Gaseous fire suppression
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Gaseous fire suppression, also called clean agent fire suppression, is a term to describe the use of inert gases and chemical agents to extinguish a fire. These agents are governed by the National Fire Protection Association (NFPA) Standard for Clean Agent Fire Extinguishing Systems – NFPA 2001 in the US, with different standards and regulations elsewhere. The system typically consists of the agent, agent storage containers, agent release valves, fire detectors, fire detection system (wiring control panel, actuation signaling), agent delivery piping, and agent dispersion nozzles. Less typically, the agent may be delivered by means of solid propellant gas generators that produce either inert or chemically active gas.
There are four means used by the agents to extinguish a fire. They act on the "fire tetrahedron":
- Reduction or isolation of fuel. No agents currently use this as the primary means of fire suppression.
- Reduction of heat. Representative agents: Clean agent FS 49 C2 (NAF S 227, MH227, FM-200), Novec 1230, pentafluoroethane (NAF S125, ECARO-25).
- Reduction or isolation of oxygen: Representative agents: Argonite / IG-55 (ProInert), CO
2 carbon dioxide, Inert Gas 541 IG-541 Inergen, and IG-100 (NN100).
- Inhibiting the chain reaction of the above components. Representative agents: FE-13, 1,1,1,2,3,3,3-Heptafluoropropane, FE-25, haloalkanes, bromotrifluoromethane, trifluoroiodomethane, NAF P-IV, NAF S-III, NAF S 125, NAF S 227, and Triodide (Trifluoroiodomethane).
Broadly speaking, there are two methods for applying an extinguishing agent: total flooding and local application:
- Systems working on a total flooding principle apply an extinguishing agent to a three dimensional enclosed space in order to achieve a concentration of the agent (volume percent of the agent in air) adequate to extinguish the fire. These types of systems may be operated automatically by detection and related controls or manually by the operation of a system actuator.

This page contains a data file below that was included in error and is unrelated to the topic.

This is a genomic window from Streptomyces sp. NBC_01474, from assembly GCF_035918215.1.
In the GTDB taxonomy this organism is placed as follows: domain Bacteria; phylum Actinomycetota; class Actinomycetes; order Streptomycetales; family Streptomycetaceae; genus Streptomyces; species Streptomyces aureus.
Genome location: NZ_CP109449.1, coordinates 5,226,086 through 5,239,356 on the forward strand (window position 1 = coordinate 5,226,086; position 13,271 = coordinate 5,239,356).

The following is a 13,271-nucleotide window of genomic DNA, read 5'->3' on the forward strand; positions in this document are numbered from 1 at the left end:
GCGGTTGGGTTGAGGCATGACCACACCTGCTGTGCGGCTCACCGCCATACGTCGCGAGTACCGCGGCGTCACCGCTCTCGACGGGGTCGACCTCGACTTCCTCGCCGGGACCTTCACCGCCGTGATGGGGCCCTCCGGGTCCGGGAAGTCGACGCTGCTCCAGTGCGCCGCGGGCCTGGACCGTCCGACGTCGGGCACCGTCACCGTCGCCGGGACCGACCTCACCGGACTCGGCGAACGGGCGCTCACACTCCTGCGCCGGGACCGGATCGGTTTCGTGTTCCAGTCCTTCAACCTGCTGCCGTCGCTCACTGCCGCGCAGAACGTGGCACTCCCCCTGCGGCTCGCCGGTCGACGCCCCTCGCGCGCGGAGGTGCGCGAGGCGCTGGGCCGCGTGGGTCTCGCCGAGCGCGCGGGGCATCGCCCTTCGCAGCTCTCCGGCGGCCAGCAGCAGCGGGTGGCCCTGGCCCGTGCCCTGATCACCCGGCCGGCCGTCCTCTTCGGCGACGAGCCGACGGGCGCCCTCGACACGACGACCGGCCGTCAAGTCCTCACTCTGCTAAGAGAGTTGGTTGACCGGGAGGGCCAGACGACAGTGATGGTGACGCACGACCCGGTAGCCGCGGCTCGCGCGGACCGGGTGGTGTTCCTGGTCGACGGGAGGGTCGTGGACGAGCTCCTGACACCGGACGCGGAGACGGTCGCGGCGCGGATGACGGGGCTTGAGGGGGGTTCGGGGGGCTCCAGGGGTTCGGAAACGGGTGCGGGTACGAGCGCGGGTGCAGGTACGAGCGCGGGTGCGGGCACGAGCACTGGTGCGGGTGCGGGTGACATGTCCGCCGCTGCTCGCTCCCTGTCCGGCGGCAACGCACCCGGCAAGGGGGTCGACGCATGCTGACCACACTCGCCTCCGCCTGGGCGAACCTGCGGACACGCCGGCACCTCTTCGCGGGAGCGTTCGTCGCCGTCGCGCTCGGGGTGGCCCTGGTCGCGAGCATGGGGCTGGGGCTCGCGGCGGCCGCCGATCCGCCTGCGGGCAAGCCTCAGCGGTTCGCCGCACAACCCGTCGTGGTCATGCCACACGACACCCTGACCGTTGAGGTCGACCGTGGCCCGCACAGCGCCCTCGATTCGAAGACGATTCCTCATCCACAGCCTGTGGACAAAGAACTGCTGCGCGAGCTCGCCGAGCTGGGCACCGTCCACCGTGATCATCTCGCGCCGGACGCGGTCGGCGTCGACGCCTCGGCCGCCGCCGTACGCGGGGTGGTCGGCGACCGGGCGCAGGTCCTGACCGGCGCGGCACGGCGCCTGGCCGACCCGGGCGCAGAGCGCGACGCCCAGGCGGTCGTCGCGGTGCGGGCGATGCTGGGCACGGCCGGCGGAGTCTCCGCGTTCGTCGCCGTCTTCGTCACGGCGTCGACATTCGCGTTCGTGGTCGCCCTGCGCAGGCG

- Systems working on a local application principle apply an extinguishing agent directly onto a fire (usually a two dimensional area), or into the three dimensional region immediately surrounding the substance or object on fire. The main difference in local application from total flooding design is the absence of physical barriers enclosing the fire space.
In the context of automatic extinguishing systems, local application generally refers to the use of systems that have been emplaced some time prior to their usage rather than the use of manually operated wheeled or portable fire extinguishers, although the nature of the agent delivery is similar and many automatic systems may also be activated manually. The lines are blurred somewhat with portable automatic extinguishing systems, although these are not common.
An extinguishing system which is primarily based on inert gases in enclosed spaces presents a risk of suffocation. Some incidents have occurred where individuals in these spaces have been killed by carbon dioxide agent release (only in the case of CO2 carbon dioxide systems). When installed according to fire codes the systems have an excellent safety record. To prevent such occurrences, additional life safety systems are typically installed with a warning alarm that precedes the agent release. The warning, usually an audible and visible alert, advises the immediate evacuation of the enclosed space. After a preset time, the agent starts to discharge. This can be paused by activating an abort switch, which pauses the countdown as long as it is activated, allowing everyone to evacuate the area. Accidents have also occurred during maintenance of these systems, so proper safety precautions must be taken beforehand.
Barotrauma is physical damage to body tissues caused by a difference in pressure between a gas space inside, or in contact with the body, and the surrounding environment. The positive pressure caused by these gases may be sufficient to break windows and walls. Humans and structures must be adequately protected and ventilation/blow-off must be considered when designing the system.
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- US Navy Diving Manual, 6th revision. United States: US Naval Sea Systems Command. 2006. Archived from the original on 2002-08-09. Retrieved 2008-05-26.